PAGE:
Who derailed Yechury’s chances as Kashmir interlocutor? (Capital Buzz)By IANS
Sunday, October 17, 2010
NEW DELHI - The buzz is that it was Railway Minister Mamata Banerjee - who would dearly love to keep the Marxists away from the national mainstream - who derailed CPI-M leader Sitaram Yechury’s chances of being named a Kashmir interlocutor.
Before announcing the names of the three new interlocutors, including journalist Dilip Padgaonkar, to re-start the logjammed political dialogue in Jammu and Kashmir and help bring peace in the troubled state, there was considerable speculation that the Communist Party of India-Marxist leader might head the panel.
But, when Home Minister P. Chidambaram sent three names for the four-member panel, Yechury’s did not figure among them. It seems that Banerjee does not want to give communist politicos any visibility in the media, which they had got after their deft handling of the separatists during the visit of the all-party delegation to Kashmir last month.
“It is a matter concerning the security of the nation,” a Trinamool Congress leader said enigmatically when asked about his party’s stand on Yechury being an interlocutor.
Prince Charles found visit ‘too short’
British and Indian officials are highly relieved that the visit of Prince Charles and his wife Camilla, the Duchess of Cornwall, went off without a hitch. The royal couple went back happy and satisfied, with Charles telling his Indian hosts that the four-day visit was “too short”.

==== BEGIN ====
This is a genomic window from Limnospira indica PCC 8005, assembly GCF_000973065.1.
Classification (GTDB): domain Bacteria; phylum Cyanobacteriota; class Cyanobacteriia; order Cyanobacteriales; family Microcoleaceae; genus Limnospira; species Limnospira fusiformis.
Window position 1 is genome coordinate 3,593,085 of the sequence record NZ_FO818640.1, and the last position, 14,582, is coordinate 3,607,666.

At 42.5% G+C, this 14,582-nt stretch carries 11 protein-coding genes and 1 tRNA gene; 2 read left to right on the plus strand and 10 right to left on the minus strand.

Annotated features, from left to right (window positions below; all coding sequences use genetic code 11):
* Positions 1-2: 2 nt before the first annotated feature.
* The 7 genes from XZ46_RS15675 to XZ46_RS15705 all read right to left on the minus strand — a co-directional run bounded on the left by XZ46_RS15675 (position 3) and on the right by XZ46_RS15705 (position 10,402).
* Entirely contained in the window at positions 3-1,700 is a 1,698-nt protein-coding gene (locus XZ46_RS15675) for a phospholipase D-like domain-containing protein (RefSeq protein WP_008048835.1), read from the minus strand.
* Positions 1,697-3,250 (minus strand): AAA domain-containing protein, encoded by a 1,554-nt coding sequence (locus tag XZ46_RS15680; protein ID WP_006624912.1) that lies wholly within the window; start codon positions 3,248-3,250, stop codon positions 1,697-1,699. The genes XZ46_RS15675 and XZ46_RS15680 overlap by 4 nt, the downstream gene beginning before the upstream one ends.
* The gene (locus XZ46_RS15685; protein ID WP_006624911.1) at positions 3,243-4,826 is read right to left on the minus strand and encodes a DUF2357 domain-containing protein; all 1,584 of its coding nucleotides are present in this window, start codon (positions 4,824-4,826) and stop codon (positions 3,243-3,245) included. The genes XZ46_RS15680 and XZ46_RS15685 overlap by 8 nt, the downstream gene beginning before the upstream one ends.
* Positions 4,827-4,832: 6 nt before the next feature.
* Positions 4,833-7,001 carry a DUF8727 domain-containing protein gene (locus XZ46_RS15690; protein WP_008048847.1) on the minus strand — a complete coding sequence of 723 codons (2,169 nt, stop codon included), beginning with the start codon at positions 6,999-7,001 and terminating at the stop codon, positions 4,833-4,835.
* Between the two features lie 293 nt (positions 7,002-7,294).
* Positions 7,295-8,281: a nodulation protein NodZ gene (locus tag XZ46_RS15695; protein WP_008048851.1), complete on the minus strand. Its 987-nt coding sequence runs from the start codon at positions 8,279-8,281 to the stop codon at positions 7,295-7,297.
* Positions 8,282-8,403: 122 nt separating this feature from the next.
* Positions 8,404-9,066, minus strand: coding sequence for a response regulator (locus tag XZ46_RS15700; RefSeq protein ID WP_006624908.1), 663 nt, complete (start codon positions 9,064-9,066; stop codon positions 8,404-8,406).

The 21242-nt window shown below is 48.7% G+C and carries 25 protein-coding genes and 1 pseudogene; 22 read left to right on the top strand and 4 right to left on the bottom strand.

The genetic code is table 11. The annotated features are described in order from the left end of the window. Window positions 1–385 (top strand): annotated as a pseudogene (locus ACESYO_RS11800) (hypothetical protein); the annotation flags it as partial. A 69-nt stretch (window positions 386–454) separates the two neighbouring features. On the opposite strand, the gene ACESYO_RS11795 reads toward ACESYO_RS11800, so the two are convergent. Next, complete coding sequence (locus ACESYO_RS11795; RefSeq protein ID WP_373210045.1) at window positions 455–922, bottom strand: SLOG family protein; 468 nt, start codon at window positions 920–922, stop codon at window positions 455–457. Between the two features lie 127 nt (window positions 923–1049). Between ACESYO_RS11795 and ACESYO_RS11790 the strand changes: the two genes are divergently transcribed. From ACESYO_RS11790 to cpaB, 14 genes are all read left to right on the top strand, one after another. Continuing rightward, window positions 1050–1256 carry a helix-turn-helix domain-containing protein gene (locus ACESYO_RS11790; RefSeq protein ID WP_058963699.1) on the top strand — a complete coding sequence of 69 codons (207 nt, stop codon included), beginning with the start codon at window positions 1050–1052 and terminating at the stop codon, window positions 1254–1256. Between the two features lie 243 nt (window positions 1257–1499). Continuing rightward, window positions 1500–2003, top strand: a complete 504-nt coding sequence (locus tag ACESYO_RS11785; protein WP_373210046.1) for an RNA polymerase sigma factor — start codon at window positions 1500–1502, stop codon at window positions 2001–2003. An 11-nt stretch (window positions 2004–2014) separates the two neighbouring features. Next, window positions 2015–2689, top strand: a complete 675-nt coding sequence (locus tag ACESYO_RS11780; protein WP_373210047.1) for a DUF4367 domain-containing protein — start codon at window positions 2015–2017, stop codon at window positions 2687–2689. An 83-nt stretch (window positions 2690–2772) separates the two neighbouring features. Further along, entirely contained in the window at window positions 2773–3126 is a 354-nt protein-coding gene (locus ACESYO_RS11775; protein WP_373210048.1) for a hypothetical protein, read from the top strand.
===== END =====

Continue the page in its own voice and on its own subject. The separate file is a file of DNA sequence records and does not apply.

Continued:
This was after apprehensions were expressed prior to their visit about their security, which probably kept Queen Elizabeth II away from India and, for the first time, from the opening ceremony of the Commonwealth Games.
The sceptical British delegation were “totally floored” by the spectacle of the opening ceremony - after all the reports in the British media about shoddy preparations - and have gone back particularly happy that the visit, which took them also to Chandigarh, Patiala and Jodhpur, went off without any controversy or pitfalls.
Protocol snafu at opening ceremony
The only glitch - if it can be called that - during the British royal visit was over protocol - who sits where - at the opening ceremony of the Commonwealth Games at the Jawaharlal Nehru Stadium.
Till the last minute, no one seemed to know who was to sit where and external affairs ministry officials kept passing the buck to the Organising Committee, which of course did not do that kind of minute detailing and simply told exasperated British officials who are fussy about royal protocol that they didn’t know either.
The British presumed that President Pratibha Patil would sit next to Prince Charles, but in the end it was her husband, Devisingh Patil, who sat next to Charles and everyone noticed there was “zero communication” between them.
At one time, the OC wanted to seat Camilla next to Sonia Gandhi, but the former refused, saying she wanted to sit next to her husband and the two were seen cooing and clapping away right through the three-hour ceremony, ignoring everyone around them.